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Perspectives

Task Forces to Evaluate Academic, Administrative Relationships with Urban Campuses

April 11, 2014

It has been 25 years since the Washington Legislature approved creation of Washington State University campuses at Spokane, the Tri-Cities and Vancouver. Created primarily to improve higher education access for residents throughout the state, our urban campuses have grown dramatically in size and scope in the past quarter century. Every year, they serve more students, offer more academic programs, conduct more research, and have more economic impact in their individual regions of the state. They are integral to the overall success of our great institution.

In addition, they and the WSU Pullman campus have evolved to the point where it makes sense to re-visit the academic and administrative relationships among all of the campuses. To that end, Interim Provost Dan Bernardo and I have approved the creation of two task forces to review our current policies and procedures and make recommendations about whether or how those need to change.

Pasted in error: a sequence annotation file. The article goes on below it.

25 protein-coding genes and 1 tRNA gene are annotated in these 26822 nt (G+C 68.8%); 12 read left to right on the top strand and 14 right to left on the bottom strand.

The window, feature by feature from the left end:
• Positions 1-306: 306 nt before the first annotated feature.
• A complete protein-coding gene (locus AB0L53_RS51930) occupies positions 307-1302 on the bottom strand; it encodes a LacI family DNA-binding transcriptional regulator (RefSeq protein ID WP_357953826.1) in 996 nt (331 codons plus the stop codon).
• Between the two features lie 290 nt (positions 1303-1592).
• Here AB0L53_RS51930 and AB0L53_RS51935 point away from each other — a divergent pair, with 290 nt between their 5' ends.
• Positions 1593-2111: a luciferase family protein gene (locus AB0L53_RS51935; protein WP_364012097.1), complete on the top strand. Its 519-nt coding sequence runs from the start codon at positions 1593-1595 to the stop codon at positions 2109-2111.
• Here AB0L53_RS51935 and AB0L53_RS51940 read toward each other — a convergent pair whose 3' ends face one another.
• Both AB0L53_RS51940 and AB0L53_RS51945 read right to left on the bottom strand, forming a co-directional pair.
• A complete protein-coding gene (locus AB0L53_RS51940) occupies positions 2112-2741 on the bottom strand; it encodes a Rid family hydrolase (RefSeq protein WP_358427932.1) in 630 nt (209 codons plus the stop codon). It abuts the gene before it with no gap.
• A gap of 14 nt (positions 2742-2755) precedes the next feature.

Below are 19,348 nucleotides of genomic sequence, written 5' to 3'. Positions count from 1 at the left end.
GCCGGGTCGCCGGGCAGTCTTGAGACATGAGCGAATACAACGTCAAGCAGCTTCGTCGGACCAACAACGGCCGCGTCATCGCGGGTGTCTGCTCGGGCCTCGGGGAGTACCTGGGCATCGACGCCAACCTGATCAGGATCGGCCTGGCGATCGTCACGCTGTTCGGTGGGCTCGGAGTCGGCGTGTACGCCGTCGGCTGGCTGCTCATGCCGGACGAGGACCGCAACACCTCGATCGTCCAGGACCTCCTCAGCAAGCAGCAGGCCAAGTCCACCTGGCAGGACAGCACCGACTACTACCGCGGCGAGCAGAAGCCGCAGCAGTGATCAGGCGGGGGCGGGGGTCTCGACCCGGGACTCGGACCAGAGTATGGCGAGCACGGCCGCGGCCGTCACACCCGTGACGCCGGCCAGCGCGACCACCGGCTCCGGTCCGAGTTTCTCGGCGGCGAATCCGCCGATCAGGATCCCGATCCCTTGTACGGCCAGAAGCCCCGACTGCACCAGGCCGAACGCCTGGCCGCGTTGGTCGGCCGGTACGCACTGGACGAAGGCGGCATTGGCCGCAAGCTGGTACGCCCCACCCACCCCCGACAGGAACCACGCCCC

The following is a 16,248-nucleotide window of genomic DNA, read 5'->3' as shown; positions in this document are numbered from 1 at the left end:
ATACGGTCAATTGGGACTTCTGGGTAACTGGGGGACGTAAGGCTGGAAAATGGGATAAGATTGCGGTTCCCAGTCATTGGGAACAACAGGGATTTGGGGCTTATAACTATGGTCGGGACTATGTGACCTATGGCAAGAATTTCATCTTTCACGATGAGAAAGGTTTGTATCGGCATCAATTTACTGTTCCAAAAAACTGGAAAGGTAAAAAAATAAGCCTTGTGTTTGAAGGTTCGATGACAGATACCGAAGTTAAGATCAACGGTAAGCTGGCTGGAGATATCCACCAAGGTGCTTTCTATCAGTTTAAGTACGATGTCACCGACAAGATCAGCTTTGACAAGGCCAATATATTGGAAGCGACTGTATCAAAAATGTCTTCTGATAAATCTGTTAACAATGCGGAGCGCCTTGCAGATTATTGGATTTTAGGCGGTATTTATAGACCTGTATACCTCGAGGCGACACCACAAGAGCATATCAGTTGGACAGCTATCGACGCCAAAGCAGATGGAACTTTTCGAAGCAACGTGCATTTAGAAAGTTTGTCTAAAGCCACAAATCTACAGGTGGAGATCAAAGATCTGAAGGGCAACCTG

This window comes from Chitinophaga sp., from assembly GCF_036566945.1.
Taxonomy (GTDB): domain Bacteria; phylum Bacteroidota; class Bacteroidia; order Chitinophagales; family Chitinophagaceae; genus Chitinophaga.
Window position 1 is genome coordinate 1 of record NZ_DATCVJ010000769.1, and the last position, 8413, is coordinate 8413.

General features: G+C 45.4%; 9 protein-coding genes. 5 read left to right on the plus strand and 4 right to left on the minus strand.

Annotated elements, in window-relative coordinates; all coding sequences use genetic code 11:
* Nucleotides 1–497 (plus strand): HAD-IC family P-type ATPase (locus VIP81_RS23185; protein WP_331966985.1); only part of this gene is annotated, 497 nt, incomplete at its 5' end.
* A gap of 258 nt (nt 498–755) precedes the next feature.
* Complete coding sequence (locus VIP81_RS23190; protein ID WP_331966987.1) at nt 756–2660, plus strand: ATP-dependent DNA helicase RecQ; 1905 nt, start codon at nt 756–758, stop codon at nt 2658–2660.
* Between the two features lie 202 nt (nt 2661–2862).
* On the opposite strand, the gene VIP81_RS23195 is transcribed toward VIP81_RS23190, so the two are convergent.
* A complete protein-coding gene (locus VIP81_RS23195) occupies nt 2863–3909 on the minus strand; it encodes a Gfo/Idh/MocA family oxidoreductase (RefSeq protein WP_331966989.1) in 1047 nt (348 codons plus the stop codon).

The Urban Campus Academic Issues Identification Committee will discuss and inventory all of the academic issues on urban campuses that grow out of our “one university statewide” model. This group’s focus will be quite broad and include areas such as academic program approval, graduate education delivery, tenure and promotion and annual reviews.

The WSU Administrative Systems and Operations Task Force will focus on how to gain efficiencies and increased effectiveness by clarifying whether various administrative processes should be centralized at the Pullman campus or decentralized at the individual urban campuses. The task force work will focus on issues ranging from purchasing and IT support to marketing and student services.

Vice Provost Brian Pitcher will lead both groups, and membership for the task forces draws upon faculty and staff at all levels from all four campuses.

I thank all involved for their willingness to address issues that, in many ways, reflect the maturity and quality of our statewide system of higher education delivery. The results of their work will help guide how that system evolves for the next 25 years and beyond.